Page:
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Substance, Independence and Unity

In Edward Feser (ed.), Aristotle on Method and Metaphysics. Palgrave/Macmillan. pp. 169-195 (2013)

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  1. Monism, Spacetime, and Aristotelian Substances.Carlo Rossi - 2021 - Acta Analytica 36 (3):375-392.
    Schaffer offers us in the last section of “On What Grounds What” an applied illustration of his allegedly Aristotelian metaontological position. According to this illustration, Schaffer’s metaontological position, supplemented with a few Aristotelian theses about substance and grounding, would converge in a view remarkably similar to his priority monism, the view that there is one single fundamental substance. In this paper, I will argue against Schaffer’s suggestion that priority monism represents a viable development of Aristotelian metaphysics. In particular, I will (...)
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  • An Ontology for ‘The Universe of Being’.Glauco Frizzera - 2021 - Metaphysica 22 (2):157-172.
    Attempting to provide an ontological framework for the notion of the non-personal Universe of Being proposed elsewhere, this paper – after some basic definitions – focuses on substances, one pillar of that notion. It recognizes only to individual substances a material existence, viewed as the entire complex of the properties instantiated in each of them. It then examines features of the general essence of substances. While such essence can be comprehended via abstract definitions, their individual essence cannot, I argue, because (...)
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  • Skeptical Doubts.Kathrin Koslicki - 2020 - In Michael J. Raven (ed.), Routledge Handbook of Metaphysical Grounding. London, UK: pp. 164-179.
    This chapter reviews several varieties of grounding skepticism as well as responses that have been proposed by grounding enthusiasts to considerations raised by grounding skeptics. Grounding skeptics, as I conceive of them here, are theorists who belong to one of the following two schools of thought. “Old-school” grounding skeptics doubt the theoretical utility of the grounding idiom by denying one of its presuppositions, viz., that this notion is at least intelligible or coherent. “Second-generation” grounding skeptics call into question the theoretical (...)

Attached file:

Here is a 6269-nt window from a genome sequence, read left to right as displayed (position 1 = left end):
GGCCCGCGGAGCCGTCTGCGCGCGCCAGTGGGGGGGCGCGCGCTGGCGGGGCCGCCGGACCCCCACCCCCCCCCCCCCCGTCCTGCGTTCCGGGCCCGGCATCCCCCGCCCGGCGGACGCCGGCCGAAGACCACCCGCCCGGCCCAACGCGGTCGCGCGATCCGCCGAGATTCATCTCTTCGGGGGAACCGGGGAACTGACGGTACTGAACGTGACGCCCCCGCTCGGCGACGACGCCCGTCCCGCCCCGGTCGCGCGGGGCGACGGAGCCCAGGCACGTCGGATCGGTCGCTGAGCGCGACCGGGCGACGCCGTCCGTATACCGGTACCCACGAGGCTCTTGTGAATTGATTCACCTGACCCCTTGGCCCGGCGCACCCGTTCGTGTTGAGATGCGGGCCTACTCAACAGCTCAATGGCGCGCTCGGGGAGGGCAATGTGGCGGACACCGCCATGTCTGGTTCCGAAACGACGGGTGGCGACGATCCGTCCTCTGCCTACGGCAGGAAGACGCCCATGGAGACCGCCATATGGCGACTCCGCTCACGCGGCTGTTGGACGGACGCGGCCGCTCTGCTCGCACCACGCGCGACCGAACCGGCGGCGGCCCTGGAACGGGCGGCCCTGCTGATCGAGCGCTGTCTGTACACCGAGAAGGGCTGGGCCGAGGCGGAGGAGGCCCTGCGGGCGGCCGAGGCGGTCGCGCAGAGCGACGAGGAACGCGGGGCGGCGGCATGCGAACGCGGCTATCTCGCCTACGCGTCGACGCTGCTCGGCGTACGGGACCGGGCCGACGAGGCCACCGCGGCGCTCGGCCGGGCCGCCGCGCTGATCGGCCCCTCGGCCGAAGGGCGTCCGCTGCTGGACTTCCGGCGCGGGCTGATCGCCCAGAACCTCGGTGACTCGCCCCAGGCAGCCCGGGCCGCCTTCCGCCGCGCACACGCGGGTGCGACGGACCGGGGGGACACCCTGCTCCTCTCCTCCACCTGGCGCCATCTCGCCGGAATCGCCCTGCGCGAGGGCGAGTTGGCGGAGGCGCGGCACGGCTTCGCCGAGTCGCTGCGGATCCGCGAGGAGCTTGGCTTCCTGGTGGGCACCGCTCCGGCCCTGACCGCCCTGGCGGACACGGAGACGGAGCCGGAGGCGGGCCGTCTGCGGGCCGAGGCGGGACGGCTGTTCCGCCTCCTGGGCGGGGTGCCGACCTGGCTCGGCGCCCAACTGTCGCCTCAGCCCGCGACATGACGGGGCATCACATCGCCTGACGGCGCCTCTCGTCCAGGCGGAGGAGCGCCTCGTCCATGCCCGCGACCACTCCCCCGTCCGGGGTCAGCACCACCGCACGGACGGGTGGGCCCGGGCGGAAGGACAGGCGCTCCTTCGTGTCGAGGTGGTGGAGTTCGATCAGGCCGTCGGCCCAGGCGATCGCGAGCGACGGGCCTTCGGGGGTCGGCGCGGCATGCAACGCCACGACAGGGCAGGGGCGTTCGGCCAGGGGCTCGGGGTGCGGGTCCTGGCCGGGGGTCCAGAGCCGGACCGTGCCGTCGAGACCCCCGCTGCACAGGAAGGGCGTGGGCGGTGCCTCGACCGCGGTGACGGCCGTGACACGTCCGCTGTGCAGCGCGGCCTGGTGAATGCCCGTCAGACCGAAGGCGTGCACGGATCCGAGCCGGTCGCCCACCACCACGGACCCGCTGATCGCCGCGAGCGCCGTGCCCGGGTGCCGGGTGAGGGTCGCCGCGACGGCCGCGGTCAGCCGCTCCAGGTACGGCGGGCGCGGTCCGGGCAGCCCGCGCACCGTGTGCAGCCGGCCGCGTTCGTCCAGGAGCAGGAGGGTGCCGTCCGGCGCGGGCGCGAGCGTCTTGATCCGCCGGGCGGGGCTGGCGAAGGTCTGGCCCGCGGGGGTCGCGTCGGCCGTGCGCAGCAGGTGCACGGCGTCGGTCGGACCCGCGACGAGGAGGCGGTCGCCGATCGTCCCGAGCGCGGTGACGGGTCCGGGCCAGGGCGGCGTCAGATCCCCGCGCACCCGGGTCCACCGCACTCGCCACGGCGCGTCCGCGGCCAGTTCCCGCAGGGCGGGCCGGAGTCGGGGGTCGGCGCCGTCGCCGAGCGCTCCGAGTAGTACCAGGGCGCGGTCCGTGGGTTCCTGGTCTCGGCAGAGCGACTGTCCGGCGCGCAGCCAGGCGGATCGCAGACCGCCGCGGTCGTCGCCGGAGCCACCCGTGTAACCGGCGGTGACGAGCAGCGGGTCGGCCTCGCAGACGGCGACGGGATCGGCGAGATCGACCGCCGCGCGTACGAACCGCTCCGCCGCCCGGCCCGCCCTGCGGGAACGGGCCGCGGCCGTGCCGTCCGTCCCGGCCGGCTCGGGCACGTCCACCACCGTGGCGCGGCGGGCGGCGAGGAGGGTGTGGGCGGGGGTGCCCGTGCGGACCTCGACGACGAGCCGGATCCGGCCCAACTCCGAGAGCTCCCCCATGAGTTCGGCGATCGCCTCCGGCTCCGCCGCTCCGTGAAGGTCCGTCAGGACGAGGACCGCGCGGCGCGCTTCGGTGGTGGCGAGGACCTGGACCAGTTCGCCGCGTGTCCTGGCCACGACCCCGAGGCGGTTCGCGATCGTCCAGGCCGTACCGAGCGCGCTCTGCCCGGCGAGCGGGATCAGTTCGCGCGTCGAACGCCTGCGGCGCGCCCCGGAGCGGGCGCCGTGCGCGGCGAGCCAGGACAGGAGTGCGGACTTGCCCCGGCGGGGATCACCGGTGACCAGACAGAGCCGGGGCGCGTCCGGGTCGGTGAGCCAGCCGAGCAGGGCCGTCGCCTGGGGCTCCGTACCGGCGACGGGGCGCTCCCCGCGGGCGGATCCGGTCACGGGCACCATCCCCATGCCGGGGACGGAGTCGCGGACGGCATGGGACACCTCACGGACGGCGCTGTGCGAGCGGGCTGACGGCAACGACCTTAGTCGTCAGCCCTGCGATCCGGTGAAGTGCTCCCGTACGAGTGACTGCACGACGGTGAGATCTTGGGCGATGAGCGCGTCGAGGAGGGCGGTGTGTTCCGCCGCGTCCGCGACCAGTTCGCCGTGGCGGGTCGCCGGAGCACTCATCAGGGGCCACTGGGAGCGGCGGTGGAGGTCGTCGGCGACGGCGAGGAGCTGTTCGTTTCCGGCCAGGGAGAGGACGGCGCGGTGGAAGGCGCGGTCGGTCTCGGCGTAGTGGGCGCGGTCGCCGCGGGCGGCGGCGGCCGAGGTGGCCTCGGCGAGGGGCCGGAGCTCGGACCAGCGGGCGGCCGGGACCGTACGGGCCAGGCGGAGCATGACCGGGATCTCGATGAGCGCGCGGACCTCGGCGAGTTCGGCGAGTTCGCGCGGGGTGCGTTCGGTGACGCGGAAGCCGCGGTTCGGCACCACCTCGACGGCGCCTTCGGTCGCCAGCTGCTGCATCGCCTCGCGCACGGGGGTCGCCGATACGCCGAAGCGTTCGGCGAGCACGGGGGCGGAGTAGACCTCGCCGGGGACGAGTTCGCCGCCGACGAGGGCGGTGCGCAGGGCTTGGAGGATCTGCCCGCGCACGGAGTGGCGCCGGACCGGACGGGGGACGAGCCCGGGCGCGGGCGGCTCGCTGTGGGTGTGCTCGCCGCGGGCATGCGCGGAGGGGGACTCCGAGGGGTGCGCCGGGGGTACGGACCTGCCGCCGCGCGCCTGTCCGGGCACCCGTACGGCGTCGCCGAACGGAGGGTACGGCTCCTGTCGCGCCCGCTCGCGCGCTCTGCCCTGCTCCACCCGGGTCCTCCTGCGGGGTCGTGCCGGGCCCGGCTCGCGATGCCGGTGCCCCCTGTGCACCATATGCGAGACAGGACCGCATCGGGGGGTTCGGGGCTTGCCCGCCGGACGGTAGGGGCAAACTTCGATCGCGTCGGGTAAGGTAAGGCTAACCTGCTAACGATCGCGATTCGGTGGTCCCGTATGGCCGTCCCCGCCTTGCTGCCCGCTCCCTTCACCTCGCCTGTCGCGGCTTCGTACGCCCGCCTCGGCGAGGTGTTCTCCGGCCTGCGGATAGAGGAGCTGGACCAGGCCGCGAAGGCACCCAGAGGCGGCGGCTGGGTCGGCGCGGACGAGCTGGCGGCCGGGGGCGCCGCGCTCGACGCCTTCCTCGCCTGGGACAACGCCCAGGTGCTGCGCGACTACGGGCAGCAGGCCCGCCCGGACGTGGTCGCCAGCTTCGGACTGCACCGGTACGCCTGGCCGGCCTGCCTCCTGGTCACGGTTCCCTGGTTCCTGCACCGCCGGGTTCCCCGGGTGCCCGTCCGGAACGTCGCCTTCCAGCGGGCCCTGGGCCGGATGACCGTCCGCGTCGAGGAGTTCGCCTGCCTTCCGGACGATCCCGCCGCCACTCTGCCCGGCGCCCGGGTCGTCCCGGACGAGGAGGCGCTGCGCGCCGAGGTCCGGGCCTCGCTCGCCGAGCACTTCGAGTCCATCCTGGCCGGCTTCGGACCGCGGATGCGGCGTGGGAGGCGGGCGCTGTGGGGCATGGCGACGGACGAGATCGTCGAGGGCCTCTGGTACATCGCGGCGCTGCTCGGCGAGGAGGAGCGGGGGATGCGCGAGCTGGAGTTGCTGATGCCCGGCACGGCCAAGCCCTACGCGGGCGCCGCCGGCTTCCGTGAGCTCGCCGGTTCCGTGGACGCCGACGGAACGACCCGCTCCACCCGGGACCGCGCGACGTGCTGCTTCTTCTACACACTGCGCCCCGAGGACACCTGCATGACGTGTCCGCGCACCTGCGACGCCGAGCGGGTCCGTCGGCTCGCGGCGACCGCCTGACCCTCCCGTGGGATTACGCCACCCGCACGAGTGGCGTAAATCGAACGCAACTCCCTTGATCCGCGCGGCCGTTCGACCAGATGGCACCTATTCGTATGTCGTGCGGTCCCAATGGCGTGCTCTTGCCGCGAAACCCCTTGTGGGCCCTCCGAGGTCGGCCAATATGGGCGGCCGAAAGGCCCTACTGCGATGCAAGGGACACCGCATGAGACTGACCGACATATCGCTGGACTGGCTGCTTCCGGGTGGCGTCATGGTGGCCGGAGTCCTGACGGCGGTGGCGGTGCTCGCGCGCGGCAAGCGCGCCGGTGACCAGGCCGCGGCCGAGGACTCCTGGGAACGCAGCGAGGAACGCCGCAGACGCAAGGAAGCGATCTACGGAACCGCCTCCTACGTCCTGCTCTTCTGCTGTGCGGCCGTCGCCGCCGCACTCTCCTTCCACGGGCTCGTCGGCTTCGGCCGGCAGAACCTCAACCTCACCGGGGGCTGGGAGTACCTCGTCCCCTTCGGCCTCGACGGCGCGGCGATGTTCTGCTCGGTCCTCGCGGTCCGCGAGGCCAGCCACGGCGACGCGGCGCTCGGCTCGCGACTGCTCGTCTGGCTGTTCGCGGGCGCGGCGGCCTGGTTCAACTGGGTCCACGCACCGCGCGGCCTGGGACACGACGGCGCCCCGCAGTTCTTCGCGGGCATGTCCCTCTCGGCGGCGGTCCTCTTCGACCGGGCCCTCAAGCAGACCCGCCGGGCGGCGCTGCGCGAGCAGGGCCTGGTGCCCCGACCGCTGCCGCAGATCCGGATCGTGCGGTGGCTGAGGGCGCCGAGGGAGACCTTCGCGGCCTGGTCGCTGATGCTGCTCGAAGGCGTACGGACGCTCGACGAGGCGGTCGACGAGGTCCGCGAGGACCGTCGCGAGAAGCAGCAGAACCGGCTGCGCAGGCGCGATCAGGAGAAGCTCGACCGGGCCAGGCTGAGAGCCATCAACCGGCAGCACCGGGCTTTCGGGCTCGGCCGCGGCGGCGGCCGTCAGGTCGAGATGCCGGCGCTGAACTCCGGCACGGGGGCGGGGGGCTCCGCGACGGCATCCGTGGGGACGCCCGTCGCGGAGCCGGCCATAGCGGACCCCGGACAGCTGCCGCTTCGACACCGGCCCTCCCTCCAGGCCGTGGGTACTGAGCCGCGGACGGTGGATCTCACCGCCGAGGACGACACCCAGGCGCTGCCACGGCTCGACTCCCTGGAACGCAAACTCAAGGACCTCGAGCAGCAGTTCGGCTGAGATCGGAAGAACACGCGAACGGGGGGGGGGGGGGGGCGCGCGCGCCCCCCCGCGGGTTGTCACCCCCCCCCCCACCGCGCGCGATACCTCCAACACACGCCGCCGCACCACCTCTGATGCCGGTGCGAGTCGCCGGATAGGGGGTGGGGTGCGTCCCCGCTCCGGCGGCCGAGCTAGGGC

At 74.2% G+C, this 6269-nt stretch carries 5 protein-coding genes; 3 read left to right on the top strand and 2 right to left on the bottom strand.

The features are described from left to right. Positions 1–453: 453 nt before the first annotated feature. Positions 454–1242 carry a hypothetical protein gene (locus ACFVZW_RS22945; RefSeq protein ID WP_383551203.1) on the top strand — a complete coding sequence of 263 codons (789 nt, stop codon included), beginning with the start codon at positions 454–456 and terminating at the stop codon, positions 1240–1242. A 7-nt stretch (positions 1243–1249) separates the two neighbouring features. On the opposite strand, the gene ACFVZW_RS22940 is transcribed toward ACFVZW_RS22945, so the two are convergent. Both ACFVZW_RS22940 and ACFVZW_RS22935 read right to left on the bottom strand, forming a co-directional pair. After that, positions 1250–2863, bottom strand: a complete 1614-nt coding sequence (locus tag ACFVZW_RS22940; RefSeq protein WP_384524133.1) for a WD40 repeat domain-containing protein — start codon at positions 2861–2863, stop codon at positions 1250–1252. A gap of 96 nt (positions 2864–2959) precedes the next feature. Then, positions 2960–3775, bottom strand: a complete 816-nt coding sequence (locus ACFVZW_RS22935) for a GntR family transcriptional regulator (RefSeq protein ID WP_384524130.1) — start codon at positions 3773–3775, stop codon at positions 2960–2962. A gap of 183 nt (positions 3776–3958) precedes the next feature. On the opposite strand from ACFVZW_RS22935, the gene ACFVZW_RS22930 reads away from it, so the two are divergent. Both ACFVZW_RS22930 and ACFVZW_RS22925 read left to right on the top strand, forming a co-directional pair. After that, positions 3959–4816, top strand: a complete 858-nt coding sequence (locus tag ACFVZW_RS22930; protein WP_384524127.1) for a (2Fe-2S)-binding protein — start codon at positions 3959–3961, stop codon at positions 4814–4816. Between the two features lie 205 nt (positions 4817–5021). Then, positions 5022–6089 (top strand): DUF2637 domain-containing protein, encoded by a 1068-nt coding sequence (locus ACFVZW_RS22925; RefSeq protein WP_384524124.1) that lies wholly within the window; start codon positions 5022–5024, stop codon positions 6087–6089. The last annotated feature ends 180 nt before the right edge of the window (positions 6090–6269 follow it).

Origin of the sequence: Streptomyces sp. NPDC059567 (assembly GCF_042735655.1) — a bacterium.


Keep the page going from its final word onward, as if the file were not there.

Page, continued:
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  • Essence and Identity.Kathrin Koslicki - 2020 - In Mircea Dumitru (ed.), Metaphysics, Meaning and Modality: Themes from Kit Fine. Oxford, UK: pp. 113-140.
    This paper evaluates six contenders which might be invoked by essentialists in order to meet Quine’s challenge, viz., to provide necessary and sufficient conditions for the crossworld identity of individuals: (i) an object’s qualitative character; (ii) matter; (iii) origins; (iv) haecceities or primitive non-qualitative thisness properties; (v) “world-indexed properties”; and (iv) individual forms. The first three candidates, I argue, fail to provide conditions that are both necessary and sufficient for the crossworld identity of individuals; the fourth and fifth criteria are (...)
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  • Fundamentality And Modal Freedom.Jennifer Wang - 2016 - Philosophical Perspectives 30 (1):397-418.